July 10, 2007

Why a Housing Recovery is Far Off

Why a Housing Recovery is Far Off

The key problem now is not the level of nominal mortgage rates, which are not particularly high by the standards of the past decade. Instead, buyers are backing off because the real mortgage rate has rocketed and continues to rise. At the peak of the boom, people essentially were being paid to buy a home. The average 30-year fixed mortgage rate in 2005 was a tax-deductible 5.9%. The Office of Federal Housing Enterprise Oversight says that home prices rose 10.7% that year.

As long as buyers expected prices to keep rising, the implied real mortgage rate -- home-price increase minus mortgage-interest rate -- was minus 4.8%. This was an enormous incentive to borrow heavily to buy real estate. Result: a bubble.

But recently, the average 30-year mortgage rate was 6.5%, so with home prices up just 3%, real mortgage rates are now 3.5%. And with most potential buyers well aware of the huge excess supply of homes, there's no reason to expect prices to rebound soon. A reasonable person might expect them to fall further, boosting the real mortgage rate further.

Over the past 30 years, there's been a very close association between our measure of real mortgage rates and the pace of home sales, adjusted for the U.S. population's expansion.


If You Must Sell, Name Your Price Carefully
By Nancy Trejos

Fowler said sellers should consider giving the market another two years. "If you bought a house to live in, you're in pretty good shape," she said.

But if you do have to sell, be aggressive and hit the spring market as soon as you can, agents said.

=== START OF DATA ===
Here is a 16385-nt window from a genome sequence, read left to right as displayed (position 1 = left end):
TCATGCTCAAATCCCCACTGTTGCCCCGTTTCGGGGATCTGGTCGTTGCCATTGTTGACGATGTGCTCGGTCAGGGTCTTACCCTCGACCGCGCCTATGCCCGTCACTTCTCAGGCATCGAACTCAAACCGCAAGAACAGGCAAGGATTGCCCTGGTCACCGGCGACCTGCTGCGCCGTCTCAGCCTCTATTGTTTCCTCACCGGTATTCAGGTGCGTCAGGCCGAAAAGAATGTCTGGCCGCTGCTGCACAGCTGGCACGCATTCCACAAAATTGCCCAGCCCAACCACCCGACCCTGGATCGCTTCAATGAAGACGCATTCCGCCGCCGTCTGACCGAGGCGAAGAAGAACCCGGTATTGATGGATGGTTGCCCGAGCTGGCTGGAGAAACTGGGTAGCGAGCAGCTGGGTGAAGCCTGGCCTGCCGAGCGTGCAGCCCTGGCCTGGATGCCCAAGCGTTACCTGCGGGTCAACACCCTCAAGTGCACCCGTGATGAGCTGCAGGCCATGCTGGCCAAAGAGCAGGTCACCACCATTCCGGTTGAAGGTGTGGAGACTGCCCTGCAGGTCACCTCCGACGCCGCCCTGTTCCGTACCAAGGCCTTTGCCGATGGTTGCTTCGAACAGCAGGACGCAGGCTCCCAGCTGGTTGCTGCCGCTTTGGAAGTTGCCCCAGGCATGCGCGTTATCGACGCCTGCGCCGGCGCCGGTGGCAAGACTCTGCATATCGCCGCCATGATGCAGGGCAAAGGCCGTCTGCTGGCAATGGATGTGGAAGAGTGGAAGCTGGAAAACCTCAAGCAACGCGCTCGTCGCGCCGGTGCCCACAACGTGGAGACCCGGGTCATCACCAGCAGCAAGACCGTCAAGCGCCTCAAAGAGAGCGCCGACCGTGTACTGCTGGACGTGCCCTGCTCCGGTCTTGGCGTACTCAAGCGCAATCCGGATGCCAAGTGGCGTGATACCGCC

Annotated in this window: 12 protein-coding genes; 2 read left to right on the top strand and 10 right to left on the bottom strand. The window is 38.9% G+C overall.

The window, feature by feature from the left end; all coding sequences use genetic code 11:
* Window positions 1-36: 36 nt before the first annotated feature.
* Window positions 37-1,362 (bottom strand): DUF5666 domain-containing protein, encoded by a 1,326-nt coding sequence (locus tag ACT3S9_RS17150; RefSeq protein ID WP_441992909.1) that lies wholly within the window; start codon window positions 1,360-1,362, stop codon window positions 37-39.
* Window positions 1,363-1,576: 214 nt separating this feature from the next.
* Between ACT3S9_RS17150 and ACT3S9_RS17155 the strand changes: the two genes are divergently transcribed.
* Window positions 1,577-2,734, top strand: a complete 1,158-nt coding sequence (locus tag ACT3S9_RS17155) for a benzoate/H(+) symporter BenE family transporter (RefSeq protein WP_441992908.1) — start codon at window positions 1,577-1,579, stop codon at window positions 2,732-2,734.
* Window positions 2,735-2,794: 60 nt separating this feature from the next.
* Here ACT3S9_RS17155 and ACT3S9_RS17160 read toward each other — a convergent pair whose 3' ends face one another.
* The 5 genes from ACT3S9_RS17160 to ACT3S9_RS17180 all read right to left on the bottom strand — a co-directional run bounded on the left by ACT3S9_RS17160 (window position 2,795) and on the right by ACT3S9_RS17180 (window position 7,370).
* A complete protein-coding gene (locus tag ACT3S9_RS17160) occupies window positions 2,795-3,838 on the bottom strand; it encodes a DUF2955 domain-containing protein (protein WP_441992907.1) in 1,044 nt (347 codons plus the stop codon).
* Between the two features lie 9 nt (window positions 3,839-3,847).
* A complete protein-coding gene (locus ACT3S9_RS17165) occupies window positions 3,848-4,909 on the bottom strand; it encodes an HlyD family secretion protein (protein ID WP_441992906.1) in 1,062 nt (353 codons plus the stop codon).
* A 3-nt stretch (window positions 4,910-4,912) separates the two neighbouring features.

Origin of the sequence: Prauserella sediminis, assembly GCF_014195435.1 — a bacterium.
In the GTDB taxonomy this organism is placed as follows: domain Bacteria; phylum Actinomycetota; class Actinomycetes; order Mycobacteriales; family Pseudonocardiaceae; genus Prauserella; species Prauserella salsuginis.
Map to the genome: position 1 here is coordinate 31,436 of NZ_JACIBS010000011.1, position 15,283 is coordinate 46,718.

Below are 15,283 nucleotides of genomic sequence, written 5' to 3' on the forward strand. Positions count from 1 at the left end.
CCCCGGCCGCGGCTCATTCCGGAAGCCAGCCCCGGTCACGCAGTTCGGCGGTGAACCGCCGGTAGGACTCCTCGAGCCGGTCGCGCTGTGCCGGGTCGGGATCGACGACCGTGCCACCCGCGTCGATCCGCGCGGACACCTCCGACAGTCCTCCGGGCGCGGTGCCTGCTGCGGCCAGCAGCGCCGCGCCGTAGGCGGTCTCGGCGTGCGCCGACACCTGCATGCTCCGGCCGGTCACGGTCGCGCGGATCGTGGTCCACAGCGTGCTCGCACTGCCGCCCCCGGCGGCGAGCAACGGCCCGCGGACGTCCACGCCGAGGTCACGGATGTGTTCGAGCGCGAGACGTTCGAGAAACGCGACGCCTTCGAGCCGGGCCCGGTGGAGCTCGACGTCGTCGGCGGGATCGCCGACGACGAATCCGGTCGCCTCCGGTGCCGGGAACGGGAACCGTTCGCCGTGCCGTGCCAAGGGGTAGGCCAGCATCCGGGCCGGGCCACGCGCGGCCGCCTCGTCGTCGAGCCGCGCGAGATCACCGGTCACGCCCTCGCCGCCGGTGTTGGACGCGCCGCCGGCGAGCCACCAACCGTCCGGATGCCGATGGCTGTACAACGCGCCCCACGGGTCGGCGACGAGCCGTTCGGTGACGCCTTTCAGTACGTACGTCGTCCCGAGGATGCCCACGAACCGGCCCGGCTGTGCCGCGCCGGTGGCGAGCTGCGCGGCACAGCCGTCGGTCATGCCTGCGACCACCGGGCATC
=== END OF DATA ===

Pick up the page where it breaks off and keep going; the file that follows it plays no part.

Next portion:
"Put it on the market sooner rather than later and make sure it's priced correctly, and make sure it shows to its absolute best advantage," said Joseph Himali, a real estate agent at Best Address in Georgetown.

Agents said making sure a property looks its best is crucial. Keep every room clean, especially the kitchen and bathroom. Get rid of clutter and remove excess furniture. You might want to consider adding more lighting or plants. More important, make sure nothing needs repair. Buyers are now asking for inspections, which was not the case two years ago.

"Property in beaten-up condition or poor condition, which is not priced to reflect the poor condition it's in, will sit on the market," Worthington said. And be prepared to offer incentives, such as picking up the buyer's closing costs or the condo fees for a while.

Washington Post

Where Housing Prices AreThe Most Likely to Fall
By Lauren Baier Kim

Here's a look at what's new in real-estate markets across the U.S. from around the Web. (Some links may require registration or subscriptions.)

Most overvalued U.S. markets

As the housing slowdown continues, which state has the greatest threat of experiencing home-price declines? California, according to a new report by National City Corp and Global Insight, a CNNMoney.com article says. The survey, which determines what housing prices should be using factors such as selling prices, population density, interest rates and income levels, ranks Bend, Ore., as having the most "overvalued" (i.e., overpriced) housing market. Overvalued markets -- where housing prices are most likely to fall -- tend to be in places that saw big price run-ups during the boom, including California, Florida, New York and Massachusetts, the article says. The survey, which looked at fourth quarter 2006 data for 317 top metro markets, found that 157 of the cities had seen price drops during that quarter. The report ranks Dallas as the most undervalued city in the U.S.; Texas lays claim to four of the most undervalued. For an interactive map of housing markets by median price and valuation, visit National City's Web site.

Existing-home sales drop to 4-year low

Sales of existing homes fell for a third straight month in May, dropping to the lowest level in four years as the median sales price declined for a record 10th consecutive month.

In a troubling sign for the future, the inventory of unsold homes shot up to the highest level in 15 years, meaning more downward pressure on prices in the months ahead until the inventory glut is reduced.

Sales fell by 0.3 percent in May to a seasonally adjusted annual rate of 5.99 million units, the National Association of Realtors reported Monday. Sales now stand 10.3 percent below where they were a year ago.

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